1.7 Templates

A biometric acquisition device in the form of a fingerprint reader or an iris scanner, for instance, attempts to capture an accurate image of the user’s biometric sample.  A second process converts the raw biometric into a small data file called a template. Some important characteristics of templates include:

  • Templates consist of a vendor’s mathematical representation of a user’s biometric sample derived from feature extractions of the user’s sample.
  • Templates are proprietary to each vendor and each biometric technology.  There is no common biometric template format; therefore, a template created in one vendor’s system cannot be used with another vendor’s system.  Since November, 2001, the International Committee for Information Technology Standards Technical Committee M1 has worked to establish common file formats and application program interfaces that address these template concerns.
  • No two templates are alike, even when created from the same biometric sample. For example, two successive placements of a user’s finger generates entirely different templates.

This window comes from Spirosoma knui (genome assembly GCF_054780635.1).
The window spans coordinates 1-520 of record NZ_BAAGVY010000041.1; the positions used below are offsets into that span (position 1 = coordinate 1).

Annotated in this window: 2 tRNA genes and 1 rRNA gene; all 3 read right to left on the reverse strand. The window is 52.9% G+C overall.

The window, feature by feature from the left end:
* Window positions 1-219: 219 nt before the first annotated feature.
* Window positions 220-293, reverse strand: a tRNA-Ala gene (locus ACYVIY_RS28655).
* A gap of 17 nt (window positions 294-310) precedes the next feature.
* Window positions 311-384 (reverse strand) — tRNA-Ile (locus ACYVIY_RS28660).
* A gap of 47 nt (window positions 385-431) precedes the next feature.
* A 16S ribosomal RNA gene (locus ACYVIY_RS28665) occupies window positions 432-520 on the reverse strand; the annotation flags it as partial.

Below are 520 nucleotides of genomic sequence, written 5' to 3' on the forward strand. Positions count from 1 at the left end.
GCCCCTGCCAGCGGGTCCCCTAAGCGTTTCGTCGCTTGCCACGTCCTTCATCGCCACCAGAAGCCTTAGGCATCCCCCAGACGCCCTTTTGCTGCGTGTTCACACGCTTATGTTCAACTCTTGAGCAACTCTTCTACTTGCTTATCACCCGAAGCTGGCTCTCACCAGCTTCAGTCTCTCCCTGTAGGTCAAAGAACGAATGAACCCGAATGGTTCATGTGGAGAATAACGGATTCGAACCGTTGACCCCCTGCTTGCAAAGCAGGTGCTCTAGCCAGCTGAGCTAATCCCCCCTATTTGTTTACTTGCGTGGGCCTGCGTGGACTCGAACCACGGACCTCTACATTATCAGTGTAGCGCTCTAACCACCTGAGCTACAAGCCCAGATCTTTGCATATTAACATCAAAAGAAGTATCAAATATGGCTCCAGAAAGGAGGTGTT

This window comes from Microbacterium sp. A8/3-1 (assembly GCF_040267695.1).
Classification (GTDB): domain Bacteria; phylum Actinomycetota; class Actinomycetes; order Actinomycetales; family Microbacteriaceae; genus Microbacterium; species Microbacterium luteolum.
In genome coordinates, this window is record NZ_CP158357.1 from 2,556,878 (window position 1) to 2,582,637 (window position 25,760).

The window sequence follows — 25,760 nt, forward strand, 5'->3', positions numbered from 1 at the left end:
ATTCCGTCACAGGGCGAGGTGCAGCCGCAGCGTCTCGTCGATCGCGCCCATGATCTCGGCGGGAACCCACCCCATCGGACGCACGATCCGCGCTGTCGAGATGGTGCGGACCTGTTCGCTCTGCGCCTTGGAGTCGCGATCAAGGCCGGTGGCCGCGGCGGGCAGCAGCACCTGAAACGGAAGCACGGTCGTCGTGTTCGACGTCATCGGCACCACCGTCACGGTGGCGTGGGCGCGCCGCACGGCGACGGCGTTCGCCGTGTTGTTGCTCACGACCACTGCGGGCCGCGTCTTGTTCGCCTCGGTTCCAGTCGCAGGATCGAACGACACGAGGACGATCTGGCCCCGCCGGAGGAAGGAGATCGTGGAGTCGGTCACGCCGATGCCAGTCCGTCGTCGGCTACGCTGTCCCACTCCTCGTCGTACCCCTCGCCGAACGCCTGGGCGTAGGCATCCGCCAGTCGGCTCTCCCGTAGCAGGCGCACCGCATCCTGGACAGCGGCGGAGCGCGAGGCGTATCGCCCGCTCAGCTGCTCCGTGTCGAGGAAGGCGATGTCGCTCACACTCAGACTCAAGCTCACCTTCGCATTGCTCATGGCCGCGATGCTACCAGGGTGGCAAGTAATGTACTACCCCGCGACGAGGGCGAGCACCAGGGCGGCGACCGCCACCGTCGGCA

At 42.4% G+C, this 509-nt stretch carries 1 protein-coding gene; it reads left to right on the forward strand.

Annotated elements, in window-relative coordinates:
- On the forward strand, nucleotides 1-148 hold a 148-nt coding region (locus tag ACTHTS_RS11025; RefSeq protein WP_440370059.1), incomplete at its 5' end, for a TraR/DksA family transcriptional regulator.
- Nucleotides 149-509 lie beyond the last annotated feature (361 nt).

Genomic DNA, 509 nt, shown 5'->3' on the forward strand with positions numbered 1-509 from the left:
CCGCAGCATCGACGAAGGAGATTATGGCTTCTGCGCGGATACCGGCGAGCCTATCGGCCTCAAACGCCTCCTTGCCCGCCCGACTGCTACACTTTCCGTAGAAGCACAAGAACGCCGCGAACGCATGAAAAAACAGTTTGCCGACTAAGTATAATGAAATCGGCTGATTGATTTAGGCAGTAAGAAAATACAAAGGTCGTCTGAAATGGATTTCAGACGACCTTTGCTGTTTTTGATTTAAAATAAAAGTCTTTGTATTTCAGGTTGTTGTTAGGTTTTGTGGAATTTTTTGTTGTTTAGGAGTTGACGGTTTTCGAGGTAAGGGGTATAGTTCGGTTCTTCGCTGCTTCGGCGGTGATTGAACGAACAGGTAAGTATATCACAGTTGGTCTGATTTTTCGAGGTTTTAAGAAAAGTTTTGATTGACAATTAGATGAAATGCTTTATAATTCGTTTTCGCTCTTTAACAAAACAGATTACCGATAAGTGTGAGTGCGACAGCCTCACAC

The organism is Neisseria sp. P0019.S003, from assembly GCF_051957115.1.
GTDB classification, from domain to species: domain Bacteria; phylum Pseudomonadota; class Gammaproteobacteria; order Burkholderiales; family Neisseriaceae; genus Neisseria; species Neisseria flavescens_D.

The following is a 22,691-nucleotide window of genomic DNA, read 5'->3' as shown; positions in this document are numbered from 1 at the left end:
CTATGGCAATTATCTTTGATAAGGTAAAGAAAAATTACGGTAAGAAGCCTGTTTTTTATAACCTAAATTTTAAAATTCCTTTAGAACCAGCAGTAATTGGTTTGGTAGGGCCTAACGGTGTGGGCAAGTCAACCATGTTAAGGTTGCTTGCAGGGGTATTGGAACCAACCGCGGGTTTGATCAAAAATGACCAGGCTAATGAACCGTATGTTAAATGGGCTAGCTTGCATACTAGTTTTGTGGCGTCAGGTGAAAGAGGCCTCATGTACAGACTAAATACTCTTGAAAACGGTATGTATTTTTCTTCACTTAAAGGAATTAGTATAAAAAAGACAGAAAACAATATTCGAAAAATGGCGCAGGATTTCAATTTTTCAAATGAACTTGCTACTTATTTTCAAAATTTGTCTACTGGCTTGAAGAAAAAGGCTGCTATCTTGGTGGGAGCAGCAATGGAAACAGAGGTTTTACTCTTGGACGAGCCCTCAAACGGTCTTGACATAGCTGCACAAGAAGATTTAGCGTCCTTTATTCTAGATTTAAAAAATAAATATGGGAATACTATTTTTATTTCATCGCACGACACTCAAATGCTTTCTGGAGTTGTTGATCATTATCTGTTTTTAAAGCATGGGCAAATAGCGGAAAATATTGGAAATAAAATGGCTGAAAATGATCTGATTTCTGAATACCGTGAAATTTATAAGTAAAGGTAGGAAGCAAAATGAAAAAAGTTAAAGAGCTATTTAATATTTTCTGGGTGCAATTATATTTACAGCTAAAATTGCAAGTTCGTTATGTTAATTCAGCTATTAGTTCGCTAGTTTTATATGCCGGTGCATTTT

• Template sizes vary from less than 9 bytes for voice print to more than 1000 bytes for  a facial image.
  • Templates can be stored in a local PC, a remote network server, smart card, or in the acquisition device itself.
  • Biometric data describing a user’s fingerprint or hand geometry, for example, cannot be reconstructed from biometric templates since the templates themselves consist of distinct features drawn from a biometric sample.
  • Enrollment templates stored in a one-to-many database may suffer from data corruption issues over time.

1.7.1 Match Template versus Enrollment Template